A Rose-ringed Parakeet on the menu in Uccle, a Turtle Dove at the cathedral

The peregrine falcon is the best aerial hunter in the world. Its ability to capture prey in midflight is unparalleled.

The blog of April 22 describes his techniques of capture at full speed.

Being so adapted to capture prey while high speed-diving at 400 km/h is unique. But in addition, the peregrines have the ability to capture a great (very) diversity of bird species. This is very remarkable, because, in general, raptors are relatively specialized in prey.

On the menu of the peregrines, you can find a blue tit as well as a … white-fronted goose. The weight of the tit is around 10 g while that of the goose can reach 3 kg! Of course, the hunting technique will be different for one or the other.

The tit will be seized in midflight and carried in the peregrine’s claws to a perch where it will be tasted. Or else will she be taken directly to the nest to feed the falcon chicks. It is very likely that such small prey is primarily captured by male peregrines whose weight is around 650 g.

On the other hand, there is no question of a peregrine falcon seizing a 3 kg goose in midflight and carrying it quietly to its nest! The technique will consist of falling down and literally hitting the goose in full flight. The shock will probably stun the goose, at best break its spine. As a result, she will fall to the ground where the peregrine can finish her off by cutting her neck. This type of capture is reserved for the female peregrine whose weight is between 1 kg and 1.1 kg. Its strike force is terrible! But the technique is not always successful. It often happens that a large prey is only unbalanced by the shock and therefore manages to continue its way. In this case, the peregrine will often attempt a second dive. Probably because he knows that the bird, he has already tried to capture, will have a hard time escaping him a second time. Nothing gained however, because the falcon will have to provide a considerable effort to rise as quickly as possible to tens of meters above the coveted prey to gain enough speed and therefore enough force to hit it successfully this time!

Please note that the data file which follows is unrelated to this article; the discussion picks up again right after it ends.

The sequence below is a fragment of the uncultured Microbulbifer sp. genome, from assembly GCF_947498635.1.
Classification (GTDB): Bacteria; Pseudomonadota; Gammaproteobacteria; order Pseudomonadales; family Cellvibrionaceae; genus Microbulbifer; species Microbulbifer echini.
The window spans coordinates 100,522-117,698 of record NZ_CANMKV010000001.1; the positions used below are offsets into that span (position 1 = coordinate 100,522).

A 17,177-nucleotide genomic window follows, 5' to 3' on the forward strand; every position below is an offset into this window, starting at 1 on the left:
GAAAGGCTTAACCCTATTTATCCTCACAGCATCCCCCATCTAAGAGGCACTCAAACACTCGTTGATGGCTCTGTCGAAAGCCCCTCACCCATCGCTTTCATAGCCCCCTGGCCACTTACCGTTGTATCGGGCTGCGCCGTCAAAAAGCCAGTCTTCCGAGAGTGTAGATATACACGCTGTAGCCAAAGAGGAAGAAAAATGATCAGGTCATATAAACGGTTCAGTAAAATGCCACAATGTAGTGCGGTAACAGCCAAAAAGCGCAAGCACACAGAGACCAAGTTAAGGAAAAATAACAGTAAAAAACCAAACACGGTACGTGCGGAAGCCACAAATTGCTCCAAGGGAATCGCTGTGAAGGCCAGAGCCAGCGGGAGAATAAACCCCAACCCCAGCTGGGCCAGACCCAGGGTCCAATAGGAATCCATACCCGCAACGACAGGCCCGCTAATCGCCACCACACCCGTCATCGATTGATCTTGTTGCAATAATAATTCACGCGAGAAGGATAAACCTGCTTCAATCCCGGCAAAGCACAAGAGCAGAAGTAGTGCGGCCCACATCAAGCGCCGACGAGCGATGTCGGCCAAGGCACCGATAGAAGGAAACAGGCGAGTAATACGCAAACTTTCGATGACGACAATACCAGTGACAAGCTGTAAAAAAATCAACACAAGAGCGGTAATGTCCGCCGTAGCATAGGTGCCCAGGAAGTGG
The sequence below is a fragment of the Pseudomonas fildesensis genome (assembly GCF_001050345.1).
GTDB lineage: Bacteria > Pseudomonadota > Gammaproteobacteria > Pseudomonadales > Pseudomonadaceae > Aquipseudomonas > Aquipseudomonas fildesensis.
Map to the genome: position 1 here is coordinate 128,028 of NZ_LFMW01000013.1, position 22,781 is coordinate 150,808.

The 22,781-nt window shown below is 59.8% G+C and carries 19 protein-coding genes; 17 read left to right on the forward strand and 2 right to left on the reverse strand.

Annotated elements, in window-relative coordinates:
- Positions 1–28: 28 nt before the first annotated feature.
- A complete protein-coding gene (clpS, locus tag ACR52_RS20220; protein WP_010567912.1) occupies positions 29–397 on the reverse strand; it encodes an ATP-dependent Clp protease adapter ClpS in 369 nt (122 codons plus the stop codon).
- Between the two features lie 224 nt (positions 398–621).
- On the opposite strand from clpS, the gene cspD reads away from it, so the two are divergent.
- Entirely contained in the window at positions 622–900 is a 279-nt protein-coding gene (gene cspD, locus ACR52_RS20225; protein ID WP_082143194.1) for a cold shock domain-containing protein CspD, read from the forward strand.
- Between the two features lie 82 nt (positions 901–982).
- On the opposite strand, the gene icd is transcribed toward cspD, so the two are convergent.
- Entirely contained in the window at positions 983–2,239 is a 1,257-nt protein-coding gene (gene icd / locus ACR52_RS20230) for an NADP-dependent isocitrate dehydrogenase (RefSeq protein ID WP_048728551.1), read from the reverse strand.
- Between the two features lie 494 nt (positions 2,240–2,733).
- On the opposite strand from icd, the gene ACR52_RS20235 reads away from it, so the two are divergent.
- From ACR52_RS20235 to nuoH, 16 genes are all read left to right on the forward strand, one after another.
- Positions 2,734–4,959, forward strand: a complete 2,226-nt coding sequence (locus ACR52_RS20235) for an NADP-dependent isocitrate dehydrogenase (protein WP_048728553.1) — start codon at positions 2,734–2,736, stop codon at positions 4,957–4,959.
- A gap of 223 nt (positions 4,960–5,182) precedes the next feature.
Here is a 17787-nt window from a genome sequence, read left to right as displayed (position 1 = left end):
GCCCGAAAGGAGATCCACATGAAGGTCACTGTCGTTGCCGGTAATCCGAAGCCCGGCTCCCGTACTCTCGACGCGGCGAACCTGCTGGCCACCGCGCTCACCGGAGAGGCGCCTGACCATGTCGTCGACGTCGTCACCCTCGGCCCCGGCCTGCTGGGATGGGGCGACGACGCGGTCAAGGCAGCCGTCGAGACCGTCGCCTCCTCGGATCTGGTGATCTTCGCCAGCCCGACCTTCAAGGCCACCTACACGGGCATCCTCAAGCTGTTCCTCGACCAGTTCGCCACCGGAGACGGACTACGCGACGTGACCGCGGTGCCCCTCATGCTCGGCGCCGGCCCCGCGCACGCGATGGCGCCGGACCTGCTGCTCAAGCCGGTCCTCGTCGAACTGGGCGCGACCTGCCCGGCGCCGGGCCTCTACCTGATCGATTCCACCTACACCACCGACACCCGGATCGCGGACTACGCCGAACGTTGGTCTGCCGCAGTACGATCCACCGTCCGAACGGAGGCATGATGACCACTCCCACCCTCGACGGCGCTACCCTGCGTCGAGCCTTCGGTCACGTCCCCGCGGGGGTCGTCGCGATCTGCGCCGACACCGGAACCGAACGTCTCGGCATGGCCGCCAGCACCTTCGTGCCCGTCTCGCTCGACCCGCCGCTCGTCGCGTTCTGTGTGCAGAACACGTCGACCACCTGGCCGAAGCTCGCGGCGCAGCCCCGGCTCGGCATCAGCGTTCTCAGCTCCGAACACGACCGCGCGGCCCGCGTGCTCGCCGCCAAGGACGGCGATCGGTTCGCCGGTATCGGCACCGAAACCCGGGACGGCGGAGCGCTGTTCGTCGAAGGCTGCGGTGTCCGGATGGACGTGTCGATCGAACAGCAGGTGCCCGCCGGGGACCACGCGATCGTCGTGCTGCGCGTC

No white-fronted geese on the menu of the peregrines of Brussels, but blue tits and... dozens of other species. Sixty-six different species have been identified for the peregrine falcons at the cathedral alone! The complete list can be found here (link to Prey - Falcons for everyone 2023).

The videos in the appendix show two very different prey. The first dates from yesterday and takes place at the Saint Job church. It is 7:37 a.m. and the female brings her three falcons a very freshly captured rose-ringed parakeet*. She did not even bother to pluck it before bringing it to the nest.

The second capture dates from the day before yesterday. It is the fact of the peregrine pair of the cathedral. This is a European turtle dove. This turtle dove is a great migrator which returns from Africa at this time. The species is nowadays very rare in Belgium and in all regions of Western Europe. The fault of a terribly intensive agriculture which no longer leaves areas where grasses carrying very nutritious seeds will be able to grow “freely”. And this is an incredible paradox of the situation of nature conservation today. The peregrine falcon was on the brink of extinction 50 years ago. He was saved because the pesticides which, at that time, poisoned our environment, were banned. The turtle dove was abundant 50 years ago. It is in very bad shape today because agriculture is no longer in balance with our environment. Will we be able to stop its decline? Not sure. Does it risk disappearing from large regions, including Belgium? Yes. The male peregrine of the cathedral who conscientiously plucks a turtle dove he has just captured obviously does not realize this paradox. He ensures his own descendants. Because we gave him the chance to survive.

Blog 07052023 video 1. A rose-ringed parakeet on the menu at Uccle Saint Job

Blog 07052023 video 2. A turtle dove on the menu at the cathedral

* More than 10,000 rose-ringed parakeets are listed in Brussels. They were introduced there in the early 1970s to brighten up the parks! Another moment in time!